Tuesday, October 12, 2004
Rhythm games are one of gaming's niches that had a boost in popularity a few years ago with the Dance Dance Revolution, um, revolution. Timing your footsteps on a huge mat controller in conjunction with signal on screen proved to be an invigorating change of pace for many.
Nintendo throws itself into the ring with its latest innovation:bongos. While not promising the exercise that the DDR mat would provide, the bongo controllers concentrate much more on percussion skills, obviously. The first game for the bongo set-up, Donkey Konga, is a pretty good way to enter into this new realm of rhythm gaming.
Once you pick a song and it starts playing in a Donkey Konga mode, signals indicating which bongo to press move from right to left. Once a certain signal passes through the designated marker, you are to press that part of the drum at the same time. The bongo controller is equipped with a microphone in the middle to sense clapping or a loud noise. So you will encounter four main types of signals. Right bongo, left bongo, both bongos or clap. Sometimes a signal will "smear" which indicates that you can go crazy on that bongo, bongos or clap until the smear disappears.
The easier difficulties have the bongo hits easily on the beat of the tune and with less frequency. The harder difficulties have slightly more patterns to perform, but it takes much more accuracy to pass the level.
The two bongos themselves are really responsive to the slightest touch. Sometimes, instead of striking the bongos I found myself pressing them like buttons, which isn't as fun, obviously. The mic, however, seems to be responsive, but has a little trouble keeping up with rapid claps. This doesn't cause too many problems with Donkey Konga, since most of the rapid strikes are usually reserved for the bongos. But no matter what, you can adjust the sensitivity of the microphone in the settings menu so that it responds how you want it to.
There are two main modes: Street Performance and Jam. Street performance has you drumming along with the signal guides to any song you select. Songs range from a few licensed tunes like Blink 182's "All the Small Things," Devo's "Whip it" and Queen's "We Will Rock You" (not performed by the original artists) to kids songs to classic Nintendo themes. You earn coins in Street Performance to unlock songs for Jam mode or unlock higher songs for a higher difficulty.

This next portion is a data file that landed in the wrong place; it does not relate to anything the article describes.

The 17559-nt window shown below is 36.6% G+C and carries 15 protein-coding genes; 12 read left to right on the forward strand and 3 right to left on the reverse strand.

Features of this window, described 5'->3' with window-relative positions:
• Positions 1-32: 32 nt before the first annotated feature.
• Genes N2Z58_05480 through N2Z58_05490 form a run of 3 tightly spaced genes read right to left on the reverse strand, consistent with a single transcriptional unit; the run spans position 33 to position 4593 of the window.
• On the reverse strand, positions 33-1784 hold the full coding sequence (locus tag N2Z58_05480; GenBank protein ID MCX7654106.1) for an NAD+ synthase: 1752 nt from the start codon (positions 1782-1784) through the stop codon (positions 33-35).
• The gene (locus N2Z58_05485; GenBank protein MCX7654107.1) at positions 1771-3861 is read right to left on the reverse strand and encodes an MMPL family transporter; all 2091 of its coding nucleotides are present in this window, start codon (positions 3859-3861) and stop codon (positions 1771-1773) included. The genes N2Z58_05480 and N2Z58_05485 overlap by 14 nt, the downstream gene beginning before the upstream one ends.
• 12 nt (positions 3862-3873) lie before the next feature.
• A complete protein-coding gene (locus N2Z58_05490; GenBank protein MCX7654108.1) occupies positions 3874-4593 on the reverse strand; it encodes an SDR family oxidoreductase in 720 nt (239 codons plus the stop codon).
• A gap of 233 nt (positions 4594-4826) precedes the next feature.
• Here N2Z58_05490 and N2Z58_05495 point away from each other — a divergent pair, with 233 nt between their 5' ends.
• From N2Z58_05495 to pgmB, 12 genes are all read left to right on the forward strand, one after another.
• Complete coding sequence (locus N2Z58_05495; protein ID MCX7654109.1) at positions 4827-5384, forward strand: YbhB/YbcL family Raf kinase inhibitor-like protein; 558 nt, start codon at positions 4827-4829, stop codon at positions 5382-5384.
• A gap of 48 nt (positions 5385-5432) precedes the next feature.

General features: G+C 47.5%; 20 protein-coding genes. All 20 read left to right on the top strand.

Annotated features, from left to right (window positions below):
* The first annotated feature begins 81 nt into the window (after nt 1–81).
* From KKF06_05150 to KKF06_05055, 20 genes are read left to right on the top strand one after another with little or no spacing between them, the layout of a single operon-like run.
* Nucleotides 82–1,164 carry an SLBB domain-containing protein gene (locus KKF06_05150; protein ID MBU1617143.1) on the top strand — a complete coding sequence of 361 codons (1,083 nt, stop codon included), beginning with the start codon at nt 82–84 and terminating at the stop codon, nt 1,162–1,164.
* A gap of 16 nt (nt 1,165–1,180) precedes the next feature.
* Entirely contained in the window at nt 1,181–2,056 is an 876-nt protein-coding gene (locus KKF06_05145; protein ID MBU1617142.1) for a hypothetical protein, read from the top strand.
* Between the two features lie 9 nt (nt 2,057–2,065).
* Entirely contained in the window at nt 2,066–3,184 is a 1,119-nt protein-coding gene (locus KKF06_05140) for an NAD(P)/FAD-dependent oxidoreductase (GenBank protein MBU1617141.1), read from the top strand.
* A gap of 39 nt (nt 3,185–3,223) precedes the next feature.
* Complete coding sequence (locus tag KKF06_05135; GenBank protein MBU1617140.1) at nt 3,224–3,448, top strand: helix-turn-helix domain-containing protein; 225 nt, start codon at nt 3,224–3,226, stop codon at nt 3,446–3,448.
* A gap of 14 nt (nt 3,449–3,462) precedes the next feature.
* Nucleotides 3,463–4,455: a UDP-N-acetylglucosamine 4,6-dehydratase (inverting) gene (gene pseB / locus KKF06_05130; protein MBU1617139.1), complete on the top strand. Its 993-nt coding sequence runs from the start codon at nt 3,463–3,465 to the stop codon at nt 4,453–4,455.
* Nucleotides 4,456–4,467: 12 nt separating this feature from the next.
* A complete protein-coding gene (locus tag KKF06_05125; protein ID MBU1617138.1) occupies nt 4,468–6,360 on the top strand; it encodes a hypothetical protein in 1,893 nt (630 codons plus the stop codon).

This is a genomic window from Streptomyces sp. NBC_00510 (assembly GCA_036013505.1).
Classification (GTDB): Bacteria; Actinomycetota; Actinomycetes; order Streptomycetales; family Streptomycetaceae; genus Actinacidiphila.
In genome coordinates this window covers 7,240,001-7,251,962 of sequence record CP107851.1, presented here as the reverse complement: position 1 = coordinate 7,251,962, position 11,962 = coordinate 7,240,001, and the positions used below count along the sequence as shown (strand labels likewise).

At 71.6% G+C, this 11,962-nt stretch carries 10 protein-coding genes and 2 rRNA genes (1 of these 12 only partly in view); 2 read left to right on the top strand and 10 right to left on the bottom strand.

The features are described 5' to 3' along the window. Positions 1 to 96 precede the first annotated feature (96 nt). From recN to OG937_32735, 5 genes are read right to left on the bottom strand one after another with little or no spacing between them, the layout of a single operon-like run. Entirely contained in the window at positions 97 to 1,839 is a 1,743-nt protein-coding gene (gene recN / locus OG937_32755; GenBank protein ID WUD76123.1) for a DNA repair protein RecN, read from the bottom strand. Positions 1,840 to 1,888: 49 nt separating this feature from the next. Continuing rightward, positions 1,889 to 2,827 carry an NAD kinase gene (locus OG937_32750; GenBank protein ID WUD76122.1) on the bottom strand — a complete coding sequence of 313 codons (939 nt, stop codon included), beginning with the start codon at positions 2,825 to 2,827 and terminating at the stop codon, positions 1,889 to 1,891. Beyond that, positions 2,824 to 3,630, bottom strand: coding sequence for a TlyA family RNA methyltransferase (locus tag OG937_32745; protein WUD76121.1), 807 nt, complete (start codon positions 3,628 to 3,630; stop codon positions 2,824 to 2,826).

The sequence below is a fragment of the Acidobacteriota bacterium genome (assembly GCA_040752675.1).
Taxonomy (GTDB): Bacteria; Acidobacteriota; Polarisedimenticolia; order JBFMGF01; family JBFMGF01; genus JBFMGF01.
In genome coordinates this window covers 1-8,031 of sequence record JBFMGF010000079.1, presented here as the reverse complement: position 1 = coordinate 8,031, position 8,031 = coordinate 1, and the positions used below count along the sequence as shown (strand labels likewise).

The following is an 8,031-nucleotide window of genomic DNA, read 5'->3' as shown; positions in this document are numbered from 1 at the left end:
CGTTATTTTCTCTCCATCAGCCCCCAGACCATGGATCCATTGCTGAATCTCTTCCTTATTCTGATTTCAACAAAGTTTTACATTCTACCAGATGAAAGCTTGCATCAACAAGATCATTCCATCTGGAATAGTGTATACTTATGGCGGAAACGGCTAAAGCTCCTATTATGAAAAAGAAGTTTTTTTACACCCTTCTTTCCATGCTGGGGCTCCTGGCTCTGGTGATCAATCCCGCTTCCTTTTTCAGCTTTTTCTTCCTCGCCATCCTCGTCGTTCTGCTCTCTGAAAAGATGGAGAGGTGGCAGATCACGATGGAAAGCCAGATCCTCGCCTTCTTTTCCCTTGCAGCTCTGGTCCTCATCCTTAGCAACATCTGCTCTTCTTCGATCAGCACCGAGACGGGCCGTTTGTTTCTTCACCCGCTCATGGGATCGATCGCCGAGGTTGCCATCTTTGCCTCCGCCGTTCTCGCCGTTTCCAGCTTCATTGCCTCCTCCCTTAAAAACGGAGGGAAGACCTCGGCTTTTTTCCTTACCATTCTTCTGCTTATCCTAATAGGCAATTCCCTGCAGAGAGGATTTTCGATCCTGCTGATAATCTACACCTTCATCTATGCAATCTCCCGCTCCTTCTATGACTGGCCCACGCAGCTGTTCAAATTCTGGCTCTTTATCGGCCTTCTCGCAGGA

Jam mode is one incredibly long version of Simon. With Simon, the old light-up memory game, you had to memorize a handful of colors then stomp them back in sequence. In Jam mode in Konga, you must memorize the entire rhythm routine in the Street Performance mode. Why on God's green Earth would you spend that amount of time memorizing that much. I guess the hope was that Street Performance is so addicting that we'd eventually play it by memory. While it is addicting, Jam mode is way too demanding for almost any gamer.
Multiplayer is where Konga really shines. Nothing beats bongo-ing against a friend in a race for accuracy. There is even a "POW" block that when hit, reduces your opponent's score. If you can convince your friends to try Konga out, you will all be rewarded with the enriching multiplayer fun.
The graphics serve as placeholder guides for what the game really revolves around: your playing. There is nothing really inspired, but the point isn't for outstanding graphical presentation. The sound is good. The remakes of all the pop tunes are commendable, although the original tracks would have been the better way to go. The amount of songs is pretty lacking, and it won't take that much time to get through them all.
The mini-games are not too fun, but the unlockable songs and sounds for your bongos could keep you playing alone for awhile. Even though many of the rhythm patterns are very basic, even on the hardest difficulty, Donkey Konga is a great start. Although it may not reach the popularity of the DDR franchise, the bongo idea definitely has the same amount of innovation and merit.
First Play: B+
Last Play: B
Overall: 86% B